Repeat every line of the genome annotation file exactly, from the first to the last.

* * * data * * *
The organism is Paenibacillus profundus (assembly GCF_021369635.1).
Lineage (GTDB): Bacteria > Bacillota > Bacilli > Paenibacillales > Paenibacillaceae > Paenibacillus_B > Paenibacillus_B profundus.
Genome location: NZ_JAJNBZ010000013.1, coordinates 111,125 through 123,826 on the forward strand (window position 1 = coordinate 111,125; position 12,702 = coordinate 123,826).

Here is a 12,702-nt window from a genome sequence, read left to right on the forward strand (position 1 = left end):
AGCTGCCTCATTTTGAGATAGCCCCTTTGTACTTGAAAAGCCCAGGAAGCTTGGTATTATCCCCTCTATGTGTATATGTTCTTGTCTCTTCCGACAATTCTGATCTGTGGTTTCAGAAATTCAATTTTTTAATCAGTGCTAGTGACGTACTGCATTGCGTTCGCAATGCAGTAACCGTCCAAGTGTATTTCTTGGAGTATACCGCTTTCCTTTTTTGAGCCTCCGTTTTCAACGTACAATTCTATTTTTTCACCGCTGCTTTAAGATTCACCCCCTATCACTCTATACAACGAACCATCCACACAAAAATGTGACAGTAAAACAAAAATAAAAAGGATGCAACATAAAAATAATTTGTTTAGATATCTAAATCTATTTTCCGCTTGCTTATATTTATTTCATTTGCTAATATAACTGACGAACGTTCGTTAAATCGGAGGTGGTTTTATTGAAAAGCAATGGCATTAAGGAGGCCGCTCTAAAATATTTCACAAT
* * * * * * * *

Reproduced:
The organism is Paenibacillus profundus (assembly GCF_021369635.1).
Lineage (GTDB): Bacteria > Bacillota > Bacilli > Paenibacillales > Paenibacillaceae > Paenibacillus_B > Paenibacillus_B profundus.
Genome location: NZ_JAJNBZ010000013.1, coordinates 111,125 through 123,826 on the forward strand (window position 1 = coordinate 111,125; position 12,702 = coordinate 123,826).

Here is a 12,702-nt window from a genome sequence, read left to right on the forward strand (position 1 = left end):
AGCTGCCTCATTTTGAGATAGCCCCTTTGTACTTGAAAAGCCCAGGAAGCTTGGTATTATCCCCTCTATGTGTATATGTTCTTGTCTCTTCCGACAATTCTGATCTGTGGTTTCAGAAATTCAATTTTTTAATCAGTGCTAGTGACGTACTGCATTGCGTTCGCAATGCAGTAACCGTCCAAGTGTATTTCTTGGAGTATACCGCTTTCCTTTTTTGAGCCTCCGTTTTCAACGTACAATTCTATTTTTTCACCGCTGCTTTAAGATTCACCCCCTATCACTCTATACAACGAACCATCCACACAAAAATGTGACAGTAAAACAAAAATAAAAAGGATGCAACATAAAAATAATTTGTTTAGATATCTAAATCTATTTTCCGCTTGCTTATATTTATTTCATTTGCTAATATAACTGACGAACGTTCGTTAAATCGGAGGTGGTTTTATTGAAAAGCAATGGCATTAAGGAGGCCGCTCTAAAATATTTCACAAT